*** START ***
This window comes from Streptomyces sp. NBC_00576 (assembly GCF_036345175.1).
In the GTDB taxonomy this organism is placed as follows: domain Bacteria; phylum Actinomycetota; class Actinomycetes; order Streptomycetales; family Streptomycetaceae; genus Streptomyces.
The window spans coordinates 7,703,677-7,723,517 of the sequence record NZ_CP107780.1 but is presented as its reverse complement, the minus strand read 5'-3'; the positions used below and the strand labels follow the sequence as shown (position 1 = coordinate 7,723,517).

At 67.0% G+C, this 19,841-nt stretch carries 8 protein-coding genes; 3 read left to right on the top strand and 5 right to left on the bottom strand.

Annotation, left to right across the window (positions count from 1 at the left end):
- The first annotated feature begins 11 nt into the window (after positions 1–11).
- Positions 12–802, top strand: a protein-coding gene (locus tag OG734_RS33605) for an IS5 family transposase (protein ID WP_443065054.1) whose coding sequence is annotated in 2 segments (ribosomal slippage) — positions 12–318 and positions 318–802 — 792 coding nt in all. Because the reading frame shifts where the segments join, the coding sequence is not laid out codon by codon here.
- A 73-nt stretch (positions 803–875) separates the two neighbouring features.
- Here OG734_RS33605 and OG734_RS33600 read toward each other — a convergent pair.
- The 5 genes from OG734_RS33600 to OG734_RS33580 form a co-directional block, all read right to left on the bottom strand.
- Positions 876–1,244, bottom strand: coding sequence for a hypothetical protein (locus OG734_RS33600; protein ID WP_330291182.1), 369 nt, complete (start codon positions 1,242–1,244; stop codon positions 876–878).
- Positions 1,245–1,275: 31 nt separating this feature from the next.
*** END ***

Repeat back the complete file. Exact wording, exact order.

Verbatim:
This window comes from Streptomyces sp. NBC_00576 (assembly GCF_036345175.1).
In the GTDB taxonomy this organism is placed as follows: domain Bacteria; phylum Actinomycetota; class Actinomycetes; order Streptomycetales; family Streptomycetaceae; genus Streptomyces.
The window spans coordinates 7,703,677-7,723,517 of the sequence record NZ_CP107780.1 but is presented as its reverse complement, the minus strand read 5'-3'; the positions used below and the strand labels follow the sequence as shown (position 1 = coordinate 7,723,517).

At 67.0% G+C, this 19,841-nt stretch carries 8 protein-coding genes; 3 read left to right on the top strand and 5 right to left on the bottom strand.

Annotation, left to right across the window (positions count from 1 at the left end):
- The first annotated feature begins 11 nt into the window (after positions 1–11).
- Positions 12–802, top strand: a protein-coding gene (locus tag OG734_RS33605) for an IS5 family transposase (protein ID WP_443065054.1) whose coding sequence is annotated in 2 segments (ribosomal slippage) — positions 12–318 and positions 318–802 — 792 coding nt in all. Because the reading frame shifts where the segments join, the coding sequence is not laid out codon by codon here.
- A 73-nt stretch (positions 803–875) separates the two neighbouring features.
- Here OG734_RS33605 and OG734_RS33600 read toward each other — a convergent pair.
- The 5 genes from OG734_RS33600 to OG734_RS33580 form a co-directional block, all read right to left on the bottom strand.
- Positions 876–1,244, bottom strand: coding sequence for a hypothetical protein (locus OG734_RS33600; protein ID WP_330291182.1), 369 nt, complete (start codon positions 1,242–1,244; stop codon positions 876–878).
- Positions 1,245–1,275: 31 nt separating this feature from the next.